Two months after recalling Rejuvenate and ABG II — Stryker still has no good plan to compensate patients
What are they thinking? After publicly admitting its Rejuvenate and ABG II hip implants fail because they cause heavy metal poisoning in patients, Stryker has not stepped up to the plate and promised affected patients it will pay for their revision surgeries. Stryker recalled both its Rejuvenate and ABG II hip implants the first week of July, 2012. Since that time thousands of patients have received notice from their doctors that the hip implanted in them is defective and has been recalled. Most doctors have been telling their patients that when it fails it has the potential for causing soft tissue necrosis and systemic metallosis.
After returning to their doctor many of these patients now have an explanation for the months of pain they have been experiencing for which they have received little or no explanation. Their doctors have checked their blood levels for metal ion contamination and found them to have excessive levels of cobalt in their blood. In addition many have had metal artifact reduction sequence (MARS) MRI scans that have revealed pseudo tumor formation and a collection of fluid around hip joint.
In my experience most doctors faced with these findings have suggested to the patient they need revision surgery. However, many of these patients just had their hip implanted last year. They paid a large deductible and spent weeks out of work recuperating and rehabilitating. Some of my clients are still paying for their original surgery on a
monthly basis. Although their doctor is recommending surgery, their hip implant is poisoning them and they are in pain, they can’t afford to have their defective hip removed.
If Stryker recalled this product the first week in July they obviously have known about this problem for some time. I’ve personally spoken with doctors who say that before the recall they were telling Stryker about the problems they were experiencing with these hips. If Stryker knew about this problem well before the recall that means they’ve had plenty of time to establish an efficient and objective system for paying the medical expense and lost wages for the victims of these hip implants upfront. Despite all that time, all Stryker is currently offering these victims is,”the opportunity to file a claim.” Stryker is providing absolutely no assurance to its victims that they will in fact pay the expense associated with revision surgery.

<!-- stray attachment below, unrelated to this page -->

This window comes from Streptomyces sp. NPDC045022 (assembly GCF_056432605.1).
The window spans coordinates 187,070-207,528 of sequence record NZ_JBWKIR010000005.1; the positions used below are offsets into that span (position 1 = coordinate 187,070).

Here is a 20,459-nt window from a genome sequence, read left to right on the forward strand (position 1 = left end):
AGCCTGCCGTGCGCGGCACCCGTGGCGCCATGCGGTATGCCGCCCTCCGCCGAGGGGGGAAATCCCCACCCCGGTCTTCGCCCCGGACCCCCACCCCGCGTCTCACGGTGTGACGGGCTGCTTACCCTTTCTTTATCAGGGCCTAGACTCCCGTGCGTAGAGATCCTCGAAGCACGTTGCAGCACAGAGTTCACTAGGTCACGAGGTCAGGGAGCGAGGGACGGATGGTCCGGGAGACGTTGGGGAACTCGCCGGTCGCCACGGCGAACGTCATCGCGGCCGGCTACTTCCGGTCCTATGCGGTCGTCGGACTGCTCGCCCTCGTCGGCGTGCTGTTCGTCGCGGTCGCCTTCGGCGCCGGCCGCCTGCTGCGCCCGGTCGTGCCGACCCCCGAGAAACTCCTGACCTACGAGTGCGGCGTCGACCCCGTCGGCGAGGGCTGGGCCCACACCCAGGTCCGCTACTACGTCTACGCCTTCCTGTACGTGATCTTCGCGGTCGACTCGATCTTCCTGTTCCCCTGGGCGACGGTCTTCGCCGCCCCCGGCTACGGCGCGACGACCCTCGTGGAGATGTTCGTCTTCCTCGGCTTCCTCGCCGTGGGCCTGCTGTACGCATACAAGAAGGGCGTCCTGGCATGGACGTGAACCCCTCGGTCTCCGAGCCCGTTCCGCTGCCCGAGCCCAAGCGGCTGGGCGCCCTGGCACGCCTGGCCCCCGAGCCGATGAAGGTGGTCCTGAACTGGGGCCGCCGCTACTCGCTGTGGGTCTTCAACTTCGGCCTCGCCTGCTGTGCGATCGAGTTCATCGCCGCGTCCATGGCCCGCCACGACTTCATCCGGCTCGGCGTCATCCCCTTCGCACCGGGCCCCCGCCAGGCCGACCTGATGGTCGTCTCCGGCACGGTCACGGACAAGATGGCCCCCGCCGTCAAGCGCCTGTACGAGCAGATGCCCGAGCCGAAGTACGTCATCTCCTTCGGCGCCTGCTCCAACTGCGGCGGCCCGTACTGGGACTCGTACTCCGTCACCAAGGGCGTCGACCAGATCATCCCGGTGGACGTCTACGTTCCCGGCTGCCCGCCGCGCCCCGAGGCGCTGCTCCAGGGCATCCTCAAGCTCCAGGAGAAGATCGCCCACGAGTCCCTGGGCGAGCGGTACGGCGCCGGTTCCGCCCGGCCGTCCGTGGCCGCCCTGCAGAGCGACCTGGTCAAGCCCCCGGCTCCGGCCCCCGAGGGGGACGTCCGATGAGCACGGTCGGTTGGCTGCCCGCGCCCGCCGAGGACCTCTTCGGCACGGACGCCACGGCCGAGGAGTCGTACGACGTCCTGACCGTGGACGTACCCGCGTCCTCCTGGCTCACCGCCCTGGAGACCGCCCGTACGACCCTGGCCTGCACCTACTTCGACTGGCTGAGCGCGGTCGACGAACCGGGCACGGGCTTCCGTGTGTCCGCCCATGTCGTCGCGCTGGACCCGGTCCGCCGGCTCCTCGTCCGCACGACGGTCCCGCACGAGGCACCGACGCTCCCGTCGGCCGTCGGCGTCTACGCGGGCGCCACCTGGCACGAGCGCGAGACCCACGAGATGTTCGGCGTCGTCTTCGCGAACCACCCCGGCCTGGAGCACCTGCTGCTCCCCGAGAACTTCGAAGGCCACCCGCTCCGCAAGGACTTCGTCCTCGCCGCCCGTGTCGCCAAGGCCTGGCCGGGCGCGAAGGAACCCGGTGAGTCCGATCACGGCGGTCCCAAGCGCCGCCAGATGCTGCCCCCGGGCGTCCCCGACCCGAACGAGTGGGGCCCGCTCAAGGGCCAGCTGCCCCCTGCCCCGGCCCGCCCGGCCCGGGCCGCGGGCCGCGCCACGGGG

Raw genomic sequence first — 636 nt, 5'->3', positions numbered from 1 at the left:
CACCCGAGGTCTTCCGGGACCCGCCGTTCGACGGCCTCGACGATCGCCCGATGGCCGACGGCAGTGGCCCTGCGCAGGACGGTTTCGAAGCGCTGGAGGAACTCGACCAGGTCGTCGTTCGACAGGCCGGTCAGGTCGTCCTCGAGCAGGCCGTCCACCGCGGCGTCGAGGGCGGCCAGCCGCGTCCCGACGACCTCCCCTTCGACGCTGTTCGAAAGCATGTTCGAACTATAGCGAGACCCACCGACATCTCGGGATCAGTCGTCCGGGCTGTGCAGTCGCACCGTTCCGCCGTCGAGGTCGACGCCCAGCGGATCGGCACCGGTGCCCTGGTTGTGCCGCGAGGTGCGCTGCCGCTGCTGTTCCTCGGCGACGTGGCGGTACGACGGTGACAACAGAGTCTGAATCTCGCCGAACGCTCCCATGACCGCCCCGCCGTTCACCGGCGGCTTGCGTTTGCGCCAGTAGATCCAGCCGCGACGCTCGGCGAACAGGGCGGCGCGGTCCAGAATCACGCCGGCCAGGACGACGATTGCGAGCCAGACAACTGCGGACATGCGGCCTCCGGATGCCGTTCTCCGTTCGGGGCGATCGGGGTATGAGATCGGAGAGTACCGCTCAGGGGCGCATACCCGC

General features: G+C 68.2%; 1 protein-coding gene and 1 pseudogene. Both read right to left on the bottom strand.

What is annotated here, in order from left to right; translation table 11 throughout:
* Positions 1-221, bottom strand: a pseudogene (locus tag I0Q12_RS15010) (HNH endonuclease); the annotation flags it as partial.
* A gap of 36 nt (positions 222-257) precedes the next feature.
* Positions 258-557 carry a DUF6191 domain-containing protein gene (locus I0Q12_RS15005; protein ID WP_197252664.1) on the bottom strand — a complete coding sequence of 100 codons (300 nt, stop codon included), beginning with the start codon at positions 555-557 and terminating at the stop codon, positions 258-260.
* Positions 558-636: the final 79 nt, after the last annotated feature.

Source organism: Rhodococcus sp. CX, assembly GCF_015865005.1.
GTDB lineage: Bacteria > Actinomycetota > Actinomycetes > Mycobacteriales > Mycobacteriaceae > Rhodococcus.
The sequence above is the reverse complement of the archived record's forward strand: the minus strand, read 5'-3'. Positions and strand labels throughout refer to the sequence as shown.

Stryker’s reaction to having marketed a device that has hurt thousands of patients stands in stark contrast to Johnson & Johnson DePuy’s response after it recalled its defective ASR hip implant. Almost immediately after the recall Johnson & Johnson DePuy announced it had established an objective, efficient and prompt means for victims to have the defective device removed from their body. They hired Broadspire, an independent adjusting company to process victim’s claims for medical expenses, lost wages and other out-of-pocket expenses associated with having their devices removed. While this didn’t compensate victims for their pain and suffering, and having to undergo a revision surgery, or the real exposure to metallosis, it was the responsible thing to do.
I have written about this before but it was some time ago. A lot of time has passed. I have urged Stryker to put some objective claims process in place that assures qualifying victims their medical expenses and lost wages will be reimbursed if they undergo the surgery to have the defective device removed. Stryker remains silent to the damage it has caused.
Every day I receive several calls from clients in pain, have elevated levels of cobalt circulating in their bloodstream, have fluid collecting around their implant and a pseudo tumor growing in their hip who have been told by their doctor:
- Their hip needs to come out.
- The longer the hip stays in, the more likely they suffer irreversible, permanent damage to the tissues around their hip.
- The longer revision surgery is put off the more fixed and difficult to remove the stem is and the more complicated and risky the revision surgery.
Unfortunately, many of these victims cannot afford multi-thousand dollar deductibles and weeks out of work. This is a terrible position in which to find oneself.
A quick Internet search revealed a very nice analyst report from 2010 regarding Stryker’s cash position. That year Stryker reported $3.4 billion in available net cash. The company could certainly afford to pay for these victims to have Stryker’s defective device removed from their bodies.